Enhance your ability to author effective critical communication pieces through required class projects, research papers, poster presentations and articles submitted for review and publication by professional organizations.

Showcase your research, fieldwork, study abroad programs and internships at the Annual Department of Anthropology Student Poster Competition. Recent poster presentations were recognized for outstanding scholarship:

  • Rebecca Biermann Gurbuz, An Experimental Investigation of Asymmetrical Paleolithic Wooden Spears: Expediency or Design?
  • Erin Pinkston, Estimating Body Mass for Subadults: A Radiographic Study of the Femur
  • Amandine Erikson, Patterns of Fluctuating Asymmetry in the Human Skeleton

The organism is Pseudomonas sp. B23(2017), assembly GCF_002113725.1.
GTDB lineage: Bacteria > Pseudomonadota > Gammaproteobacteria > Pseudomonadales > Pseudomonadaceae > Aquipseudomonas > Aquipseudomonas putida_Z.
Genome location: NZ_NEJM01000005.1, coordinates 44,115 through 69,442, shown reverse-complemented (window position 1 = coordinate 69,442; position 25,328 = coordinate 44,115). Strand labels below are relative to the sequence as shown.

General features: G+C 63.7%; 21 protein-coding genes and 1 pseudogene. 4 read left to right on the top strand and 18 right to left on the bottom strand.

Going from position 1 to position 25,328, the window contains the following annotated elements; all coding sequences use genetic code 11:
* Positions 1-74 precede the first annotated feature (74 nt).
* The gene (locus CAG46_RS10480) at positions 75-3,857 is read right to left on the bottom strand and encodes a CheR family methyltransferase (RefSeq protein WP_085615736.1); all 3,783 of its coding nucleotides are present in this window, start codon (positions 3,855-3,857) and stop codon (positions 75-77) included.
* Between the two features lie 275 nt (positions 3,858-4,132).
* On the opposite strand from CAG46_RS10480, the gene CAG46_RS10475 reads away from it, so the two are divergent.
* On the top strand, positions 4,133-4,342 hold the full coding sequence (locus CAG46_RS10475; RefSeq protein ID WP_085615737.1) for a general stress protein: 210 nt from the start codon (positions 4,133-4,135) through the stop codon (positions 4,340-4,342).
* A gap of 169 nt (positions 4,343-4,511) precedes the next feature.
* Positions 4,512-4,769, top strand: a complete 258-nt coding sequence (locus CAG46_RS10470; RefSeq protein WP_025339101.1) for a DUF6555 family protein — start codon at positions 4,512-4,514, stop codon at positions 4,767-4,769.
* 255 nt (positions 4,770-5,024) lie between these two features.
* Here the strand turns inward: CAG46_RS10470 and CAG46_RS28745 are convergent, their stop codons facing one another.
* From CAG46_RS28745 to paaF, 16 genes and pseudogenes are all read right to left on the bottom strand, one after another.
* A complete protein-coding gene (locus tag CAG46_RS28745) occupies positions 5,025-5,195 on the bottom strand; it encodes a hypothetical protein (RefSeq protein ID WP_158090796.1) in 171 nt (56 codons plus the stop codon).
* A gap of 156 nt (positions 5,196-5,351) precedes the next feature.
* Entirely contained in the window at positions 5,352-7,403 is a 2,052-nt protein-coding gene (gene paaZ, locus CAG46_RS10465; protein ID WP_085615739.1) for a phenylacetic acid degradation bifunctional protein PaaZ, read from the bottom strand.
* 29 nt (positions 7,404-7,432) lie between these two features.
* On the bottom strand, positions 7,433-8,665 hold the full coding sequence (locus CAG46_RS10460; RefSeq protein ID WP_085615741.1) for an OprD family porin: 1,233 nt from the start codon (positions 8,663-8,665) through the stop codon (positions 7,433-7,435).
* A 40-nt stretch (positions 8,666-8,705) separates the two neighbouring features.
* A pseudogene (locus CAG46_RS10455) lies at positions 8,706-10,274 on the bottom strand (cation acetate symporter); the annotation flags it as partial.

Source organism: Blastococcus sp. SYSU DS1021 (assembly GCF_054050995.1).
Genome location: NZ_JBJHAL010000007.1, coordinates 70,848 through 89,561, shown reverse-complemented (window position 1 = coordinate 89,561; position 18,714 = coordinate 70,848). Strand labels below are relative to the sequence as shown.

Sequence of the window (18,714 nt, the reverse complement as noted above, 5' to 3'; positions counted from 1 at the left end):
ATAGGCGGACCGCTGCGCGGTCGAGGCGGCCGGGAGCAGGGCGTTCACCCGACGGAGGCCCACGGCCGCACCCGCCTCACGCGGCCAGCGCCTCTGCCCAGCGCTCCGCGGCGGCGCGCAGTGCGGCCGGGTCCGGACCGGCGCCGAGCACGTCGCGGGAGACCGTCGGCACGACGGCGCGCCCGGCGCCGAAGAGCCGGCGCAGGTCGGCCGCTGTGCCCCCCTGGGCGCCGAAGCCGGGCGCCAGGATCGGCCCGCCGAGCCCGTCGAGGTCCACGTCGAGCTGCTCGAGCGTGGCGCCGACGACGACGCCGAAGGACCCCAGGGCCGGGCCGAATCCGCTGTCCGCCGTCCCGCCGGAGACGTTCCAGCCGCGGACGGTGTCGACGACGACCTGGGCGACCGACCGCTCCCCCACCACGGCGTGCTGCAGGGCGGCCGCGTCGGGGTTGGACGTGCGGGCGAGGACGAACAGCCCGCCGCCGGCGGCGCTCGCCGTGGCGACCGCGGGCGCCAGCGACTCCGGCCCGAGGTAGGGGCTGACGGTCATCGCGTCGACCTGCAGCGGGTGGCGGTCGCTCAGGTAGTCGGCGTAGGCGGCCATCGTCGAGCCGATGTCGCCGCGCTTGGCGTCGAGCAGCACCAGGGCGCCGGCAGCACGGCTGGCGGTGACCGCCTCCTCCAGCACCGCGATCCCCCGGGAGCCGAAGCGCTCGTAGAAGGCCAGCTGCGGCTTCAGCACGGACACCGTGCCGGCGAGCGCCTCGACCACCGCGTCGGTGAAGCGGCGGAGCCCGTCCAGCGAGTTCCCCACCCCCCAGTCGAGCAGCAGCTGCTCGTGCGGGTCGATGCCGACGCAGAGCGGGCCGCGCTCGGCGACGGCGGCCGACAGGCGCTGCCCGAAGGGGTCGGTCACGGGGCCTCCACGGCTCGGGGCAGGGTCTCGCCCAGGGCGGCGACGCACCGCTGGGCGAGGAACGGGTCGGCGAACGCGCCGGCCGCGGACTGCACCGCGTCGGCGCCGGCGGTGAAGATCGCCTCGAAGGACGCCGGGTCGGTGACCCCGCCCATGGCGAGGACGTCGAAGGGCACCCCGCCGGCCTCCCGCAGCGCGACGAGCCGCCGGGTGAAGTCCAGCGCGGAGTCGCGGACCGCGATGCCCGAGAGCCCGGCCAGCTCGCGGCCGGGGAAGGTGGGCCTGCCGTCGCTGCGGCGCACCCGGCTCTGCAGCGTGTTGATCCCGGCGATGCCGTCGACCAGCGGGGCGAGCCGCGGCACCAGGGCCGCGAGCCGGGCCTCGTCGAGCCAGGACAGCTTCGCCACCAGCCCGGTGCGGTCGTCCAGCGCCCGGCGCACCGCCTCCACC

• Stefan Kienzle, Reconciling Change: Post-Socialist Regressions and Environmental Transformations on the Farms and Fisheries of the Former Eastern Bloc of the Soviet Union
  • Brittany Kenyon, A Tale of Two Species: A Geometric Morphometric Analysis of Macaca mulatta and Macaca fascicularis crania

Connect with peers and faculty member through the Department of Anthropology’s active Facebook account or join the discussion on a national level by following #medicalanthropology on Instagram.

6. Global Perspective

Obtain a comprehensive understanding of human diversity by developing a global lens. Students often participate in international field schools and study abroad experiences to further their understanding of the human condition in different contexts.